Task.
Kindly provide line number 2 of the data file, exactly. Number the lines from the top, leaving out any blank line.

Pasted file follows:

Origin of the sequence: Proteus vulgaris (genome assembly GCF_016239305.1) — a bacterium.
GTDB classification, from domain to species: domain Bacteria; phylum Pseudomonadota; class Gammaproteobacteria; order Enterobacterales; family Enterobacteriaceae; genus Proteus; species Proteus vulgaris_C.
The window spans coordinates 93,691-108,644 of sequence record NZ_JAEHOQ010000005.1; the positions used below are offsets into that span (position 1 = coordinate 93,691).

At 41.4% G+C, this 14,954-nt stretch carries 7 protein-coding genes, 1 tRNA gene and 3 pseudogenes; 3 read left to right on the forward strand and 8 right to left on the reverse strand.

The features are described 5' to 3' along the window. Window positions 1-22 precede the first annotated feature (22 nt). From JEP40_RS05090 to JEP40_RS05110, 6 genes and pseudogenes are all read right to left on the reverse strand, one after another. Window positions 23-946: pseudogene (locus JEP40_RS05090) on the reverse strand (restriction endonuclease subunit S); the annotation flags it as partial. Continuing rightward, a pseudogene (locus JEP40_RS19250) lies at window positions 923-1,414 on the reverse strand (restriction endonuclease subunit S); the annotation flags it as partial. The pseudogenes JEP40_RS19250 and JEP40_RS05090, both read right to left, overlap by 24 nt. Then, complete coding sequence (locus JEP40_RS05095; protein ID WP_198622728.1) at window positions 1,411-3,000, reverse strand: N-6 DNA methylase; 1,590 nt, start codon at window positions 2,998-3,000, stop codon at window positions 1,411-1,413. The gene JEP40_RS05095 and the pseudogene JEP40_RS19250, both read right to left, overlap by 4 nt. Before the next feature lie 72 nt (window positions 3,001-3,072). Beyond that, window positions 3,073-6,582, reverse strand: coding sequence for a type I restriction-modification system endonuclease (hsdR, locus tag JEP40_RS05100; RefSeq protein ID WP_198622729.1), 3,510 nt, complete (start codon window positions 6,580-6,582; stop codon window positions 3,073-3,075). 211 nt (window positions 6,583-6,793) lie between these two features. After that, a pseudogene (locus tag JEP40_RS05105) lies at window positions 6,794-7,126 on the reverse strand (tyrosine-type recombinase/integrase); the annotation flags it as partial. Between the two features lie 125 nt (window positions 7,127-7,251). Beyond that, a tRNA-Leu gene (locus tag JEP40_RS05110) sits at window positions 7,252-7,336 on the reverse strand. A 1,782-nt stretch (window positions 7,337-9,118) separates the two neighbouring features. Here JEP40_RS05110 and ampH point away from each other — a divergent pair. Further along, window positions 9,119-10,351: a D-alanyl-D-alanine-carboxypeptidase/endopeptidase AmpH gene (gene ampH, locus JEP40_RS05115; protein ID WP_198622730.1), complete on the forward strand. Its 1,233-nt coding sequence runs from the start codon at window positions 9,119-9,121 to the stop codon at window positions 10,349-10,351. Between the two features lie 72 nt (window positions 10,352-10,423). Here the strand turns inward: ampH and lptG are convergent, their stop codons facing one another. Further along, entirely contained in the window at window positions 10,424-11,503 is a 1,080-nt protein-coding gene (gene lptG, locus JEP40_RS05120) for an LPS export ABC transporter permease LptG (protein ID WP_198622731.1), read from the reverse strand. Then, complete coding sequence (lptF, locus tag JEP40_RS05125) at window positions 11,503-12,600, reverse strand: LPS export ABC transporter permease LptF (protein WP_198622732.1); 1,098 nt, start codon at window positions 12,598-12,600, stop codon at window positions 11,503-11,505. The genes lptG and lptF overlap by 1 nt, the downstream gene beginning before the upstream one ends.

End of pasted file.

GTDB classification, from domain to species: domain Bacteria; phylum Pseudomonadota; class Gammaproteobacteria; order Enterobacterales; family Enterobacteriaceae; genus Proteus; species Proteus vulgaris_C.